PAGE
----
The latest batch of crash tests from the European crash testing agency features strong showings for several manufacturers. We also have the full list of crash test results for cars tested in 2017.
The yellow image represents driver's rating, the blue that of the passengers, the green represents pedestrian safety and the purple the rating for safety systems on the car.
The full list for cars tested in 2017:
The following is a list of answers provided by Euro NCAP to frequently-asked questions:
Does Euro NCAP Test Every New Car?
It is not possible for Euro NCAP to test every new car that comes onto the market, nor can it test all variants of each car offered by the manufacturer.
To provide the broadest range of consumer information, each year a selection is made of the most popular and interesting models. In most cases, these are new cars that just enter the market, however, Euro NCAP can also test cars that are already on sale.
Who Decided What Cars Are Tested?
Every member organisation of Euro NCAP sponsors the assessment of at least one car model per year. They may choose a vehicle which is of relevance to their own domestic market or one which is particularly important in a certain market segment. In addition, vehicle manufacturers can sponsor their own cars. The process followed is exactly the same for both cases.
What Car Variant Does Euro NCAP Test?
When a car has been nominated for testing, Euro NCAP asks the manufacturer for information about the best-selling variant and the fitment of safety equipment across Europe. From this information, the test variant is derived.
In general, the test variant must have safety equipment fitted as standard. In exceptional cases, Euro NCAP allows optional technology to be fitted on the test variant, but only if the option is available on a high number of cars sold and only for a short introduction period.
From 2016, all cars have a basic rating, for which Euro NCAP uses a car fitted only with standard equipment. Some cars also have an optional, second-star rating for which a car fitted with an additional ‘safety pack’ is used.
For previous years, Euro NCAP tested cars which, in general, had only standard safety equipment. In exceptional cases, Euro NCAP allowed optional technology to be fitted on the test variant, but only if the option was available on a high number of cars sold and only for a short introduction period.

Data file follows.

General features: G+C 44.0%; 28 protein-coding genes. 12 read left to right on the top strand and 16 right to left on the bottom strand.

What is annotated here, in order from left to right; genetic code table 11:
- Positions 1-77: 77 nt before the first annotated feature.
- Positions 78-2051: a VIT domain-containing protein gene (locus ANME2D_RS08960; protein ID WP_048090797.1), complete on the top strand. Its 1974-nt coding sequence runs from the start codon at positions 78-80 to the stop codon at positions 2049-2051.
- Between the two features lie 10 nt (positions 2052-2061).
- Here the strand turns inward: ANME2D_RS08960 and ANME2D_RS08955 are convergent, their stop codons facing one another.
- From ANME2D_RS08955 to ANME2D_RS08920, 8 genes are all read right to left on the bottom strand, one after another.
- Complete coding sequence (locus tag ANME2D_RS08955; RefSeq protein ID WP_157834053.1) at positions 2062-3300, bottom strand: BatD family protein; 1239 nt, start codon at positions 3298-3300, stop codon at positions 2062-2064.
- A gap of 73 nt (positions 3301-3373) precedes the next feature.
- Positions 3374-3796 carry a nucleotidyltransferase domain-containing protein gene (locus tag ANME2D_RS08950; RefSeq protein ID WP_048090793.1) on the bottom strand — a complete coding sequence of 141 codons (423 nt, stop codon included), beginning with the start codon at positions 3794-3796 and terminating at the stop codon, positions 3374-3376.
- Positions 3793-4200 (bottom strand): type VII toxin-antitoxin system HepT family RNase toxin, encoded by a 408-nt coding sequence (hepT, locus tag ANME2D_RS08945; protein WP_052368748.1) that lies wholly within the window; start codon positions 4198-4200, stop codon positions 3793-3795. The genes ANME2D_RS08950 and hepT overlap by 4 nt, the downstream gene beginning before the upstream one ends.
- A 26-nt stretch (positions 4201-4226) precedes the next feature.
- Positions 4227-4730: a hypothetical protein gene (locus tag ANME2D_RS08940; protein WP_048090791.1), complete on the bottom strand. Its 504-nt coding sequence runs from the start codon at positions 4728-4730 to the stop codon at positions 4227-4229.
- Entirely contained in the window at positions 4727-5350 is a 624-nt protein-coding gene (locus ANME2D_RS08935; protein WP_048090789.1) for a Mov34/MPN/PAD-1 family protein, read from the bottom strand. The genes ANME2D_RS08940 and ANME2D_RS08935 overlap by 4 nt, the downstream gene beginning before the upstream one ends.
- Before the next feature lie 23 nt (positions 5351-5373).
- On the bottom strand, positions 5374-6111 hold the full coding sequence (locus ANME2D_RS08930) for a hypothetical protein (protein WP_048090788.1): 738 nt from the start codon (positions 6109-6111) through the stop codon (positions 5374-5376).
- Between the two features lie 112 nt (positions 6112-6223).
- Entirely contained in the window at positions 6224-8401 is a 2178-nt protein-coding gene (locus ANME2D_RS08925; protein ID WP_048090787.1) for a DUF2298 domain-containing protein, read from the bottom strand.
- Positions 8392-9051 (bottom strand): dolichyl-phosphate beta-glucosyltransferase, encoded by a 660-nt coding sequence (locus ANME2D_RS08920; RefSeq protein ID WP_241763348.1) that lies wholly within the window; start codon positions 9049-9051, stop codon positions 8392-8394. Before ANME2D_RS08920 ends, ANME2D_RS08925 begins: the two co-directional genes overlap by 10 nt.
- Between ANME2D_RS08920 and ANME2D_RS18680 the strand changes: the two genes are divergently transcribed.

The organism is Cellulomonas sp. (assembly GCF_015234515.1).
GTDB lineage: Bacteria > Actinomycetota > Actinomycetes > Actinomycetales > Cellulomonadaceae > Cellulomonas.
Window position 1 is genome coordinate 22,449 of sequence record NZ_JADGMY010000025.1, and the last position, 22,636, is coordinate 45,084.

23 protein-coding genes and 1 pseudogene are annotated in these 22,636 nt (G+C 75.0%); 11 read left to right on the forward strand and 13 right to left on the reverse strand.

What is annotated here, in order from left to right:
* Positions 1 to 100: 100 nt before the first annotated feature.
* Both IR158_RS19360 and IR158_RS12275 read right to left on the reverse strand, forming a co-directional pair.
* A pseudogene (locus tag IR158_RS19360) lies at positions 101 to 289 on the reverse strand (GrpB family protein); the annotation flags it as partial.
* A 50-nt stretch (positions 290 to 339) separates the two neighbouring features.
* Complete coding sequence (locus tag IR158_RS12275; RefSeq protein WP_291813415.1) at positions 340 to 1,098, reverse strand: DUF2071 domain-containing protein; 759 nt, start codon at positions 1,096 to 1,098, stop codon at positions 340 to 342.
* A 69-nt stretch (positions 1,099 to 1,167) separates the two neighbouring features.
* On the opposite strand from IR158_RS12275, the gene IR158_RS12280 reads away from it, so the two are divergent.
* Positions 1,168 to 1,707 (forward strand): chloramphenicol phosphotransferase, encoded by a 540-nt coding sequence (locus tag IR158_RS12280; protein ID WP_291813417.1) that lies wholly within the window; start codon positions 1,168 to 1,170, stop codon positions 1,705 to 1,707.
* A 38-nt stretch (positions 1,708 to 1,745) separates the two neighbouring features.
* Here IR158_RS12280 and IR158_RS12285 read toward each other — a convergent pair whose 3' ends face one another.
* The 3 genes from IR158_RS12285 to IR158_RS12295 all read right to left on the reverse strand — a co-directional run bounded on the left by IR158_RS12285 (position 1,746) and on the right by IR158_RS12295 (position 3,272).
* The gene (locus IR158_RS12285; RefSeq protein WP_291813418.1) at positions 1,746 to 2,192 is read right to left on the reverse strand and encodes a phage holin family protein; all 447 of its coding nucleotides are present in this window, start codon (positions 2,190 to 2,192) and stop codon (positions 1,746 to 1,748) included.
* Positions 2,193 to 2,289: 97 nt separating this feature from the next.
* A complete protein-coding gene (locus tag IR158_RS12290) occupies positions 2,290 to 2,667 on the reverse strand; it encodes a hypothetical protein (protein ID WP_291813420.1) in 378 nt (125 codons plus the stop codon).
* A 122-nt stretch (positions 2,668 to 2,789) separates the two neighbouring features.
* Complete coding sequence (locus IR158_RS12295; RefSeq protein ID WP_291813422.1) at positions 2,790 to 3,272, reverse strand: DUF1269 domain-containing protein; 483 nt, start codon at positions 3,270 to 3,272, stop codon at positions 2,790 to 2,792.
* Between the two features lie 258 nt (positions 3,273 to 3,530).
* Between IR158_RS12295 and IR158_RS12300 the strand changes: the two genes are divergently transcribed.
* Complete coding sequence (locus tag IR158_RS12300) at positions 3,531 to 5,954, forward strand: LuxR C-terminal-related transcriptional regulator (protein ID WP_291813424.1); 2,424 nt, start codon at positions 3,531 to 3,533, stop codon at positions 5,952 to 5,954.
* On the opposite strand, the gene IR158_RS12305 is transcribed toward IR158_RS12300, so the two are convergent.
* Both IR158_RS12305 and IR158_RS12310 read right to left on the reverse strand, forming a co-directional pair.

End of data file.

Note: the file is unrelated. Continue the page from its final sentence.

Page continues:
Where Does Euro NCAP Get the Cars for Testing?
Up to 4 cars are needed for an assessment by Euro NCAP. If a car model is already on sale, Euro NCAP will generally buy cars from dealers in the same way that consumers do.
Cars are bought anonymously, either from a single dealer or from several. Once the cars are at the test laboratory, the manufacturer is informed of the vehicle identification numbers (VINs) and are asked to confirm the specification.
If a production change has been made since the cars were produced, for example to an item of safety equipment, the manufacturer may ask for the current part to be fitted to the vehicle. This ensures that, when they are released, the results are representative of current production cars.
What If Cars Are Not Yet On Sale?
It is important to publish results as soon as possible in the life-cycle of a vehicle so that as many consumers as possible are able to make an informed choice. This means that Euro NCAP sometimes will test cars which are not yet available at dealers.
In these circumstances, Euro NCAP selects cars from early production. Euro NCAP may visit the manufacturing plant to choose cars at random or VINs may be selected randomly from a list provided by the manufacturer. When the cars arrive at the test laboratory, they are checked to ensure they have the correct items of safety equipment.
Under no circumstance Euro NCAP will test vehicles that are not fully type approved, are not from series production or not legally sellable to the general public. Any evidence found - before, during or after the tests - that casts doubt on the production status of the vehicles, will automatically lead to an invalid result and follow up investigations.